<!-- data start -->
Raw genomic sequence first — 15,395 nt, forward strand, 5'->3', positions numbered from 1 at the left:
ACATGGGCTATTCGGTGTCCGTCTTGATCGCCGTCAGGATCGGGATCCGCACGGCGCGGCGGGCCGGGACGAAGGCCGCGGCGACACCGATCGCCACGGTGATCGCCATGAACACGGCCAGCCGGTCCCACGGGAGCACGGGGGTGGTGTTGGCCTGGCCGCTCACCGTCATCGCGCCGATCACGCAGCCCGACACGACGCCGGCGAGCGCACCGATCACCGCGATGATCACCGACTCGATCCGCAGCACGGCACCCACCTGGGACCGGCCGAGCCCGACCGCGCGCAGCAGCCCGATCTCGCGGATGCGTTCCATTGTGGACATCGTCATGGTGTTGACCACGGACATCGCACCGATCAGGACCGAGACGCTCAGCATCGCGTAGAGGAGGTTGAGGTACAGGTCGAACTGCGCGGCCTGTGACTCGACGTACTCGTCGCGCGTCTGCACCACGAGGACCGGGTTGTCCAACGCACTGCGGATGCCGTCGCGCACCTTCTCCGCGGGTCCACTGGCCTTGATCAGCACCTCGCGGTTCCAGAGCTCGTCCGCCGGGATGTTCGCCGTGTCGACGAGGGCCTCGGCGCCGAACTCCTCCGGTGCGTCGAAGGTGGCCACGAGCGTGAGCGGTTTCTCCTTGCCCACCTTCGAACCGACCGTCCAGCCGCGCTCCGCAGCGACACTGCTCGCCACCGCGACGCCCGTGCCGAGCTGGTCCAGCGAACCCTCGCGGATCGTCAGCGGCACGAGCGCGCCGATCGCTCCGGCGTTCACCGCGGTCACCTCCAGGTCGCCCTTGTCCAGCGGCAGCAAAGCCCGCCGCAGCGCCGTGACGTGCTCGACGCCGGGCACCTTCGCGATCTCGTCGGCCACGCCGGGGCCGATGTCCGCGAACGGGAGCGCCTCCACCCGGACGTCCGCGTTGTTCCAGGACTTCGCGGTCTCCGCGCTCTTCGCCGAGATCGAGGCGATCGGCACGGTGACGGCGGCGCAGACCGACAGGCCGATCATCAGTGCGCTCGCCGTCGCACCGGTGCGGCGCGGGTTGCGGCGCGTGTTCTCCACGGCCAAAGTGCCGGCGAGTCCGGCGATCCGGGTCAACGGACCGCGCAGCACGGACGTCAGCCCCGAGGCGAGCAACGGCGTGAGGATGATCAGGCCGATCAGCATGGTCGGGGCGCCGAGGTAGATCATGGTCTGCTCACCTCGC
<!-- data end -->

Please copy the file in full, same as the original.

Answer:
Raw genomic sequence first — 15,395 nt, forward strand, 5'->3', positions numbered from 1 at the left:
ACATGGGCTATTCGGTGTCCGTCTTGATCGCCGTCAGGATCGGGATCCGCACGGCGCGGCGGGCCGGGACGAAGGCCGCGGCGACACCGATCGCCACGGTGATCGCCATGAACACGGCCAGCCGGTCCCACGGGAGCACGGGGGTGGTGTTGGCCTGGCCGCTCACCGTCATCGCGCCGATCACGCAGCCCGACACGACGCCGGCGAGCGCACCGATCACCGCGATGATCACCGACTCGATCCGCAGCACGGCACCCACCTGGGACCGGCCGAGCCCGACCGCGCGCAGCAGCCCGATCTCGCGGATGCGTTCCATTGTGGACATCGTCATGGTGTTGACCACGGACATCGCACCGATCAGGACCGAGACGCTCAGCATCGCGTAGAGGAGGTTGAGGTACAGGTCGAACTGCGCGGCCTGTGACTCGACGTACTCGTCGCGCGTCTGCACCACGAGGACCGGGTTGTCCAACGCACTGCGGATGCCGTCGCGCACCTTCTCCGCGGGTCCACTGGCCTTGATCAGCACCTCGCGGTTCCAGAGCTCGTCCGCCGGGATGTTCGCCGTGTCGACGAGGGCCTCGGCGCCGAACTCCTCCGGTGCGTCGAAGGTGGCCACGAGCGTGAGCGGTTTCTCCTTGCCCACCTTCGAACCGACCGTCCAGCCGCGCTCCGCAGCGACACTGCTCGCCACCGCGACGCCCGTGCCGAGCTGGTCCAGCGAACCCTCGCGGATCGTCAGCGGCACGAGCGCGCCGATCGCTCCGGCGTTCACCGCGGTCACCTCCAGGTCGCCCTTGTCCAGCGGCAGCAAAGCCCGCCGCAGCGCCGTGACGTGCTCGACGCCGGGCACCTTCGCGATCTCGTCGGCCACGCCGGGGCCGATGTCCGCGAACGGGAGCGCCTCCACCCGGACGTCCGCGTTGTTCCAGGACTTCGCGGTCTCCGCGCTCTTCGCCGAGATCGAGGCGATCGGCACGGTGACGGCGGCGCAGACCGACAGGCCGATCATCAGTGCGCTCGCCGTCGCACCGGTGCGGCGCGGGTTGCGGCGCGTGTTCTCCACGGCCAAAGTGCCGGCGAGTCCGGCGATCCGGGTCAACGGACCGCGCAGCACGGACGTCAGCCCCGAGGCGAGCAACGGCGTGAGGATGATCAGGCCGATCAGCATGGTCGGGGCGCCGAGGTAGATCATGGTCTGCTCACCTCGC